The two roles of running a business and giving legal advice need to be carefully separated.

The long debate within the legal profession about the impact of the growing topic of ‘business and human rights’ on the advice that lawyers give to their clients took a new twist a few days ago with the publication by the Council of Europe of its Recommendation CM/Rec(2016)3 on human rights and business.

Part of the debate has been about whether the United Nations Guiding Principles (UNGP) are the only ones to which we should all be paying attention when advising clients or thinking about our own businesses.  

There are several other international guidelines which give advice to businesses on the same topic: the UN Global Compact, the OECD Guidelines for Multinational Enterprises (including OECD sector-specific guidelines), and the ISO 26000 Guidance on Social Responsibility. There are also other sectoral guidelines like the Thun Group for banks, the Equator Principles for financial institutions, and the International Finance Corporation’s Performance Standards.

They say different things, yet lawyers should know about them all.

Supporters of the UNGP have been pushing for the UNGP to be accepted as the principal global standard, and the Council of Europe now supports that line. It says clearly: ‘Member states should effectively implement the UN Guiding Principles on Business and Human Rights as the current globally agreed baseline in the field of business and human rights.’ The only problem is that it is not the current globally agreed baseline, although it might become so if more bodies like the Council of Europe give it backing.

Until then, presumably lawyers should be aware of the wider field. 

The debate within the legal profession has been focused much more, however, on the specific impact of the guidelines on lawyers. The UNGP, when applied by some to the legal profession, are part of a wider development where policymakers have been trying to influence the behaviour of clients through their lawyers, breaching time-honoured rules of lawyers’ standards. The worst example of this has been in money-laundering legislation, but the UNGP supporters bring echoes of the same.

The debate began with impatience from UNGP supporters: why can’t lawyers just be like everyone else and simply adopt the UNGP? Leaving aside the point about which set of guidelines has precedence, it took a while to explain to such supporters that law firms are not like other businesses. Yes, they order pencils. But they are also part of the administration of justice, where they have a very specific role of both independence and yet partiality. The two roles of running a business and giving legal advice need to be carefully separated.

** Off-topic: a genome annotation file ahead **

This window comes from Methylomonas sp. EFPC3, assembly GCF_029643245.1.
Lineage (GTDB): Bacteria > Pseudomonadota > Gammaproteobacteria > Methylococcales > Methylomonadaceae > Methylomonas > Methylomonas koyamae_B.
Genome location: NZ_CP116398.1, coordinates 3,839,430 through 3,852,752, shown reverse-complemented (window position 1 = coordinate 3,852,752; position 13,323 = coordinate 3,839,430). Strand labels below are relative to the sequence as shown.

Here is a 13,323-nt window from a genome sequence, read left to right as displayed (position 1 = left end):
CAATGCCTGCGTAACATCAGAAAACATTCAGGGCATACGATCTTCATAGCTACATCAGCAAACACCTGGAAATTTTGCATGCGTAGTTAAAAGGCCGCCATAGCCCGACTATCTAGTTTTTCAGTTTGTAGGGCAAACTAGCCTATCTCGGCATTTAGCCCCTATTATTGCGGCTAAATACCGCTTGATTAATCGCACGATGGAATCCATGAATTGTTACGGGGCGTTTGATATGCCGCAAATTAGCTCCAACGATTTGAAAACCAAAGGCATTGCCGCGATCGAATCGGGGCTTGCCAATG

Its supporters say the UNGP have a role to play in supporting the provision of legal advice in a way that takes account of human rights impacts, and in supporting the realisation of the broader public interest objectives that lawyers are expected to uphold.  

But, when giving advice and representing a client, a lawyer should not take into account ‎interests that lie outside the mandate given by the client (and also outside binding law, since the UNGPs do not constitute binding law). To expect anything else means to attempt to bend a lawyer’s conduct beyond the function it has under the rule of law, where lawyers serve their client’s interests (within the limits of the law) and no other, unless advice on such matter is part of the mandate. The danger is that lawyers are being used as an instrument for other purposes, and that should be resisted.

Of course, the expectations here placed by some on lawyers are ones which many can see as serving the public interest. But that is irrelevant. Lawyers as an independent instrument of justice should be left to work free from any conflicts (including conflicts arising from the human rights expectations of the public).

The UNGPs may apply to lawyers in the ordering of pencils for the office. But they should not apply to the giving of legal advice, for the reasons stated. Further problems then arise at the borderline between the two areas. The managing partner of a law firm can issue instructions on which pencils to buy, but has no authority over the way legal services are rendered by the lawyer in charge of a particular case.

None of these nuances appear in the UNGPs themselves. They do not appear in the Council of Europe’s new recommendation, either. Of course not – they are both intended as a horizontal instrument to cover all. But if lawyers do not resist the impact on their own specific role, the dangers of our being used as an instrument for other purposes will expand to cover new areas in the future.

The Law Society is active in this area, and I hope that it takes note and resists all such expansion.

Jonathan Goldsmith is a consultant and former secretary-general at the Council of Bars and Law Societies of Europe, which represents around a million European lawyers through its member bars and law societies. He blogs weekly for the Gazette on European affairs